Finding Art in Bruges and Ghent

Once centers of trade and commerce, these two Belgium cities contain lavish art, churches and public buildings. By: Scarlet Cheng
The famous Graslei in Ghent // © 2010 Phaif
The famous Graslei in Ghent // © 2010 Phaif

For those who picture the Medieval city of Bruges from the shoot-em-up gangster film “In Bruges,” you will be pleasantly surprised to find that the city is remarkably placid in comparison to the movie and also a very visitor-friendly place. The film was shot in and around some of the famous sites of the city, which is the capital and largest city in the West Flanders province of Belgium. One major scene in particular was filmed at the Belfort (or Belfry) situated on the Markt, the town square. However, when visiting the tower, perhaps the most dangerous thing visitors will encounter is the steep hike up its narrow staircase of 366 steps. There’s no elevator, and visitors may have to do a few contortions to squeeze by other people. On upper levels, visitors will find the Belfry’s clockwork and bells, but what really makes the climb worthwhile are the breathtaking glimpses of the city.

This spring, my visit to Bruges and Ghent was motivated by a keen interest in art, especially the work of the so-called Flemish Primitives — artists from the early Renaissance (15th and 16th centuries) who mastered new, more realistic methods of painting using dazzlingly rich colors and finishes. This includes such remarkable painters as Jan van Eyck, Hugo van der Goes, Hans Memling and Rogier van der Weyden, whose works can be found throughout Flanders. As wealthy and powerful cities, Bruges and Ghent were centers of trade and commerce in that bygone era, and many great works of art were commissioned for churches and public buildings.

When visiting a new city, I always like to find a vantage point that outlines the lay of the land and, although Bruges is compact and very walkable — an egg-shaped city crisscrossed by small waterways — its winding streets can be confusing. So, after checking into our hotel, my first destination was the Belfort. From there, visitors can overlook the wonderfully preserved residences and public buildings, mostly red or gray tiled rooftops atop stepped-back gabled structures. The spires of the city’s churches further punctuate the landscape.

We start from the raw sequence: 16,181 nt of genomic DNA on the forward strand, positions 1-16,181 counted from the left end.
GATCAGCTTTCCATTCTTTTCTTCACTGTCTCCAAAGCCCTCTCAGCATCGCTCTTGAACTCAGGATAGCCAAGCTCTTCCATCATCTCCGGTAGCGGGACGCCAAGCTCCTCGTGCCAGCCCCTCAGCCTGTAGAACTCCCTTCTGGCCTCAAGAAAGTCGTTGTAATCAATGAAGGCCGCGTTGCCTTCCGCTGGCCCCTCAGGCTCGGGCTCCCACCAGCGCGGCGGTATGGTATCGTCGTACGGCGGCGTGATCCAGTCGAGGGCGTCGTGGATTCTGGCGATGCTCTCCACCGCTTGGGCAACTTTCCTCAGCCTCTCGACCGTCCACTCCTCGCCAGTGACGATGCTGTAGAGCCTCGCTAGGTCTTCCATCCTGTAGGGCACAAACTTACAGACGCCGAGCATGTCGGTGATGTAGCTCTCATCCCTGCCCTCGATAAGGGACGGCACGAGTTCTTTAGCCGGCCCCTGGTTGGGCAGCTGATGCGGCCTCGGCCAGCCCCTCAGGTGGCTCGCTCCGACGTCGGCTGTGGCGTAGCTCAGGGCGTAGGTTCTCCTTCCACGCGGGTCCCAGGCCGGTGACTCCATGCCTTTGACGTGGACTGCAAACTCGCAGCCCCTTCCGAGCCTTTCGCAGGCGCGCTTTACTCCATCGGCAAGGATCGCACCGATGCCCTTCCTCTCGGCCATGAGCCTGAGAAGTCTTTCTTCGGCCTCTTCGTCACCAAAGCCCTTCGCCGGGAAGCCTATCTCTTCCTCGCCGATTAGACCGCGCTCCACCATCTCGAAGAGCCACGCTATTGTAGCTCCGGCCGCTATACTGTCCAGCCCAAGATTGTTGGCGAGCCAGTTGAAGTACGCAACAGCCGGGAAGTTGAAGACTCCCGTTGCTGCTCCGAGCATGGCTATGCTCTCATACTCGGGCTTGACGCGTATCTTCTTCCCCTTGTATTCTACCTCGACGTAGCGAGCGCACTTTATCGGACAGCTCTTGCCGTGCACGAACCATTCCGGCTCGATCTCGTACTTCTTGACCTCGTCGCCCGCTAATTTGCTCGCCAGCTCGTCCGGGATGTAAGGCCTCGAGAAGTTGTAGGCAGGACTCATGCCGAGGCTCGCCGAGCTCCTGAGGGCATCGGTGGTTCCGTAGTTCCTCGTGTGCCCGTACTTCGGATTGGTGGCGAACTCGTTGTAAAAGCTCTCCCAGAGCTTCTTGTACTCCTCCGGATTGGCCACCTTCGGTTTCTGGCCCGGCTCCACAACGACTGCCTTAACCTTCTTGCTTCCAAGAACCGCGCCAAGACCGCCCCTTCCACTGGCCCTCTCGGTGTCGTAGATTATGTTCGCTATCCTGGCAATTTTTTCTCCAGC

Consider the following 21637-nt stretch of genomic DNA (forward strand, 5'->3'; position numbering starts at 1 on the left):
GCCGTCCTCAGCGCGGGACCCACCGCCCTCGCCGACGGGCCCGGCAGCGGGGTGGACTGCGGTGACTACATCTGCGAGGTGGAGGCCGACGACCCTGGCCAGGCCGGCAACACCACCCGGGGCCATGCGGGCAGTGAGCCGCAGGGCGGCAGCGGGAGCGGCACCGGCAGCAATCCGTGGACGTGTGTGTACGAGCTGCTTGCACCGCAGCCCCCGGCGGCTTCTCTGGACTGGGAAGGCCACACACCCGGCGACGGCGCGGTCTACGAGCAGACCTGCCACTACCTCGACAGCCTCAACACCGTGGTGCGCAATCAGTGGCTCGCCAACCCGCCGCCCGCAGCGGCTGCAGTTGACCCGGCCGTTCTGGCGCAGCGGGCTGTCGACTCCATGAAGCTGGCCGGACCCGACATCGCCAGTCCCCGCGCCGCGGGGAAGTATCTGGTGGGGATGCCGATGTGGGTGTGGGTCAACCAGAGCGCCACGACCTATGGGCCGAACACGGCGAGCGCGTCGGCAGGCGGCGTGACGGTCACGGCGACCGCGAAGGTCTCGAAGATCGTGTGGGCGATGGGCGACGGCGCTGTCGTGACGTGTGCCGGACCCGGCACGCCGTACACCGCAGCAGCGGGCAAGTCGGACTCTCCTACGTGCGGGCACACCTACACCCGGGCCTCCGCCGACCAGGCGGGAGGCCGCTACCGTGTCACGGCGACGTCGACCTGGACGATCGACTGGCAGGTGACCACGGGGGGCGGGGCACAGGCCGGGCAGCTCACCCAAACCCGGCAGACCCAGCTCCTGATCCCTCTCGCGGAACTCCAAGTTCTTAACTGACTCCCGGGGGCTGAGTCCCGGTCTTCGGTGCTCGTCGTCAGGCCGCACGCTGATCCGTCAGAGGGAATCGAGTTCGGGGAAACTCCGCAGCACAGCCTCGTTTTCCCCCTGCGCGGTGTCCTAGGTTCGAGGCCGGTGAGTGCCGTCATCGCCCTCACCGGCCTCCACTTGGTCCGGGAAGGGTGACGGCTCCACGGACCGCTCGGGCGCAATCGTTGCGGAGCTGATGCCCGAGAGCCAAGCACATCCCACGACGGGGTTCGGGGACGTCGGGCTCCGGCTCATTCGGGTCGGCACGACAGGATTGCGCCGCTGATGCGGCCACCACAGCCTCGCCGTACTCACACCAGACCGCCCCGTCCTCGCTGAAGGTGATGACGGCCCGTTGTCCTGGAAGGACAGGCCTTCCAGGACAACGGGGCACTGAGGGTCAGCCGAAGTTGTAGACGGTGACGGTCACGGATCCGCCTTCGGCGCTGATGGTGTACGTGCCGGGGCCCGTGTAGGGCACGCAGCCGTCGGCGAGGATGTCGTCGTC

Visitors can get to know the city even better via its canals — short boat rides are available at five different embarkation points in Bruges. Clients should be sure to get a Bruges Card from their hotel — it offers various discounts. Or, for those planning to stay for a full two or three days, the Brugge City Card, which is available for 48 or 72 hours, is well worth it, as it includes admission to the city’s major sites, plus a boat ride and a tour at De Halve Maan, the last brewery still operational in the city.

As far as my main mission, viewing Bruges’ art, there is so much to see. In my opinion, two must-see attractions are the Groeninge Museum and the Hans Memling Museum, part of St. John’s Hospital complex. The former has a world-famous collection of Flemish Primitive art, including van Eyck’s “The Madonna with Canon Joris van der Paele” of 1436. The rich details are sumptuous — just take a close look at the embroidered cloak of St. Donatian and the elaborately tooled metal armor of St. George who flank the central figure of the Madonna. The Hans Memling Museum has masterworks, too. Be sure to go into the chapel to see Memling’s “Altarpiece of Saint John the Baptist and Saint John the Evangelist” and “Shrine to Saint Ursula” which is constructed like a scale model of a church, with six side panels illustrating the life of the saint.

Ghent
Ghent is a much more modern city, with a metropolitan area numbering nearly half a million inhabitants, and the old town is smaller than Bruges. The city’s boat tours are well worth taking. There are several operators offering a basic 40- to 50-minute tour that passes by some of the city’s major sites, including the forbidding Castle of the Counts, old guild halls and the city’s ancient port. The tour boats can be found in the Medieval center of Ghent and run daily from approximately mid-March to mid-November.

However, most visitors who, like me, have come to Ghent for its art are there to see one thing, a multi-paneled painting by Jan van Eyck. This particular painting was probably started by Eyck’s older brother, Hubert, and is known as the Ghent Altarpiece or “The Mystic Lamb” and can be seen at the St. Bavo Cathedral. The complex work presents the story of the Christian faith, told on the interior with its two tiers (or in art parlance, registers) of panels and, on the exterior, which is seen when the altarpiece is closed. The main story is inside. The theme of original sin is introduced by Adam and Eve on the upper side panels, and the theme of worship and salvation in the lower register, where groupings of prophets, apostles, martyrs and others gather reverently around the Sacred Lamb, the symbol of Christ the Redeemer.

When open, the altarpiece measures an awe-inspiring 13 feet high by 17 feet wide. It was commissioned Joost Vijdt and Elisabeth Borluut, a wealthy couple who also paid for the construction of a chapel at Saint Bavo. (They are depicted as kneeling figures on the outside panels.) Today, visitors see a replica of the altarpiece in the chapel. The original altarpiece has been placed inside a large glass casing in a room near the main entrance.

Currently, “The Mystic Lamb” is undergoing a major conservation project, thanks to the Getty Foundation of Los Angeles, so through the end of this year, visitors can only look through a window into the room where conservators and technicians are examining and photographing various panels. But indeed, even to have that peek of van Eyck’s masterpiece is riveting.

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